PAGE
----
1 If I speak in the tongues of men or of angels, but do not have love, I am only a resounding gong or a clanging cymbal. 2 If I have the gift of prophecy and can fathom all mysteries and all knowledge, and if I have a faith that can move mountains, but do not have love, I am nothing. 3 If I give all I possess to the poor and give over my body to hardship that I may boast, but do not have love, I gain nothing. — 1 Cor. 13:1-3 NIV
Anyone can do good works and have good intentions. You can help people without getting involved in their lives. It seems that in today’s society, that is the preferred way to help. If we just throw some money at the issue, maybe it will go away. But, our example, Jesus, got involved. He knew and we are learning that money is not the cure for a sinful world. We can take vows of poverty and give away all we have, but if we don’t love, it is a useless endeavor. Our churches can exercise all the God-given gifts, but if we don’t show love, it will not bring others to Jesus. We tend to show others “love” when it is convenient and cost us very little in terms of investing time and touch. Before anyone can really show love, they must have the love of God in their hearts. True love comes only from God.
16 And so we know and rely on the love God has for us.
God is love. Whoever lives in love lives in God, and God in them.– 1 John 4:16 NIV
31 Now eagerly desire the greater gifts.
1 If I speak in the tongues of men or of angels, but do not have love, I am only a resounding gong or a clanging cymbal.–1 Cor. 12:31-13:1 NIV
In chapter 12, Paul has been explaining the importance of each individual in being part of the body of Christ. He ends chapter 12 with the instructions to desire the greater gifts. Before the translators came up with divisions of chapters and verses, this would have been a continuation of Paul’s words without an interruption. Paul immediately launches into an elongated definition of love, giving us the “love” chapter of Corinthians 13. This a pretty strong hint in what Paul considers to be the most important aspect of Christianity. Unless our words are backed up with actions of love, we are just making noise and creating much ado about nothing. Then Paul starts chapter 14 with this verse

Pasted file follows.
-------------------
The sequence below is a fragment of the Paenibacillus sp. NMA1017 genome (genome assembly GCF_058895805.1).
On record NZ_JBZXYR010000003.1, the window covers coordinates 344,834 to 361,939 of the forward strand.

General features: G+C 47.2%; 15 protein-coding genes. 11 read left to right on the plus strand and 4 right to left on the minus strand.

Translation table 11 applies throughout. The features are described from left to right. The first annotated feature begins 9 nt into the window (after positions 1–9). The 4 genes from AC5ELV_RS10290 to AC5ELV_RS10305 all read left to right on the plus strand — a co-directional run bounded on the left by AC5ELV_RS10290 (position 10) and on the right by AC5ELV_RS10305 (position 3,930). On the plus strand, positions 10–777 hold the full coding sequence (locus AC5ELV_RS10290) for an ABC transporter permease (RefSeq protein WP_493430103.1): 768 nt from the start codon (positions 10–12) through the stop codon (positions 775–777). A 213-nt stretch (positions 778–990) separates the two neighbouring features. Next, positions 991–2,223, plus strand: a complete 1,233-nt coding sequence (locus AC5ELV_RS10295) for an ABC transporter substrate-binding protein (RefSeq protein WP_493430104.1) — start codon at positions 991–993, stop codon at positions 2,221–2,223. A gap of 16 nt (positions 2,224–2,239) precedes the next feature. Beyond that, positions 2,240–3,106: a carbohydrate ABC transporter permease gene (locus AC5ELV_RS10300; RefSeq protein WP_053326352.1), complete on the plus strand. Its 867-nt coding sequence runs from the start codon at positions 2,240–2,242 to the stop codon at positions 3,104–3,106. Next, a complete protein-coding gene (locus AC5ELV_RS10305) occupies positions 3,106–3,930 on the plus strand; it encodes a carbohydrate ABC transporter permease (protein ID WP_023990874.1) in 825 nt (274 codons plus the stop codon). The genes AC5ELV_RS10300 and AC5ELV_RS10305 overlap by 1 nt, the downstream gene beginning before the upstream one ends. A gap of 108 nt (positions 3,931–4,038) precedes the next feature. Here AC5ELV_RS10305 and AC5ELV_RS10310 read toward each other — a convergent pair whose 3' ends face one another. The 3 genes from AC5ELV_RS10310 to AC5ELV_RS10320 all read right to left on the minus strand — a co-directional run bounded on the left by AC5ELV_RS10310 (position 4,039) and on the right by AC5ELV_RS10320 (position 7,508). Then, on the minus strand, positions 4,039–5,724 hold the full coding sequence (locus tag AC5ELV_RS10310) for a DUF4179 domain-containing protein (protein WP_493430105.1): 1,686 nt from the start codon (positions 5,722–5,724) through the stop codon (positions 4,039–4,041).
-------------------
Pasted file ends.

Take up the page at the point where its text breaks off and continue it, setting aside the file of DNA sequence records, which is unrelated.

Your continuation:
14 Pursue love, yet desire earnestly spiritual gifts, –1 Cor. 14a NASB
Paul continues his letter with a discussion of gifts and their use in the church. Remember that Paul wrote these two letters to the Corinthians because they were having issues in the church about gifts and who was the most important. So, right in the middle of this discourse on the body of Christ and the gifts God has given us, he pauses to emphasize that none of this is about us. It is about serving God in love and unity. Use your gift in love to edify others, but don’t think that it makes you any more important than anyone else in the congregation.